Rural Missouri - July 2011 - (Page 20)

H E A R T H & H O M E bout the only thing that makes meat taste better than usual is if it’s smoked as part of the preparation. Historically, smoking came about through necessity. Long ago, when reliable refrigeration wasn’t available, smoking was an effective way to cure and preserve food. Today, smoking is enjoying a revival — and it’s not as complicated as it sounds. Smoke can be created with charcoal, gas, electricity or wood. When smoking meats, the best smoky flavors usually come from hardwoods. Different woods can produce slightly different flavors. Apple, cherry, hickory, maple, oak and mesquite are only a few of the woods that are good for smoking. And you don’t have to spend a lot of money on a grill if you don’t need or want to. You can buy a compact, portable smoker or use a barbecue grill or pit that has a cover so you can control the temperature. Before you start, here are a few things to keep in mind to keep your grilling/smoking season safe: • Make sure you start with clean hands and surfaces when preparing meats. Juices from raw meats can contain harmful bacteria that can spread to raw veggies or already cooked foods. If meat has been in contact with a surface, clean it again. • Use a food thermometer when cooking meat. Color is not a reliable indicator of doneness. When grilling pork, lamb, veal and whole cuts of beef, cook to 145 degrees. Check this by placing a food thermometer into the thickest part of the meat. A Smoked Pastrami Combine the soy sauce, hoisin sauce, sugar, honey, sherry, ginger, garlic, food coloring, cinnamon and five-spice powder in a bowl and mix well. Place the tenderloins in a non-metal dish or plastic bag and pour three-fourths of the marinade over them. Marinate for 2 to 4 hours in the refrigerator. Remove the tenderloins from the marinade and place on your grill or smoker. Smoke until the internal temperature reaches 145 to 165 degrees. Do not overcook. Baste with the reserved marinade every 30 minutes until done. Serve with scallion curls. *Hoisin sauce is a sweet, spicy, dark red sauce made from soybeans, vinegar, sugar, garlic and various spices. It is widely used in southern Chinese cooking. Chinese Barbecued Pork Four 1-pound pork tenderloins, trimmed of excess fat 1 cup soy sauce 1/4 cup hoisin sauce* 1/4 cup light brown sugar, packed 2 tablespoons honey 2 tablespoons sherry 2 teaspoons ginger root, grated 1 large clove garlic, minced 1 tablespoon red food coloring (optional) 1 teaspoon cinnamon 1/2 teaspoon Chinese five-spice powder Scallion curls for garnish Chinese Barbecued Pork 20 WWW.RURALMISSOURI.COOP photos and recipes courtesy of Skyhorse Publishing, Inc. by Heather Berry page design by Megan Schibi Hamburgers should reach 160 degrees; poultry should reach a minimum of 165 degrees; fish should be cooked to 145 degrees. • If smoking meats, the temperature in the smoker should be maintained between 225 and 300 degrees for safety. Like grilled meats, be sure to use a food thermometer to check the food’s internal temperature to ensure it’s done. • Bacteria grow most rapidly between 40 and 140 degrees, so perishable food should never sit out for more than two hours. If the temperature is above 90 degrees, which is common in the summer, food shouldn’t sit out more than one hour. Refrigerate or freeze leftovers promptly. Here are some smokin’ good recipes from the book “Simple Smoking,” by Paul Kirk, which is available online, through local bookstores or larger libraries. Smoking produces delicious results, so enjoy! http://WWW.RURALMISSOURI.COOP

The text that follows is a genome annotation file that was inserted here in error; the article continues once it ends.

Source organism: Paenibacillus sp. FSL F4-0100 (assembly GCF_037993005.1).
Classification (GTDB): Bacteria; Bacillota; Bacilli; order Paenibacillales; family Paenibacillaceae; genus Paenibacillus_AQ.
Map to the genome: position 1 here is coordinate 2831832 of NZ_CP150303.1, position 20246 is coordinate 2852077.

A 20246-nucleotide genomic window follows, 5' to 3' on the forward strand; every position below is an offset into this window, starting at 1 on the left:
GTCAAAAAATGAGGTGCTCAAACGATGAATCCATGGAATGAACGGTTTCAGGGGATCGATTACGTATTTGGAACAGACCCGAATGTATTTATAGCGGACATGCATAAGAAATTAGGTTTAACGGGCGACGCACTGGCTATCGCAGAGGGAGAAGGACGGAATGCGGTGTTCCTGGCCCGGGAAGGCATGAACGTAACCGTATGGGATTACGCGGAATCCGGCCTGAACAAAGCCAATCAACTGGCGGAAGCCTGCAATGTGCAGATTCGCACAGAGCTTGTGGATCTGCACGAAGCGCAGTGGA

Table of Contents for the Digital Edition of Rural Missouri - July 2011

Rural Missouri - July 2011
Table of Contents
Raising the Great White Arabia
Now showing: rural broadband
Missouri snapshots
Out of the Way Eats
The changing tide
Pyrotechnic pros
Hearth and Home
News Briefs
Sting of relief
Around Missouri

Rural Missouri - July 2011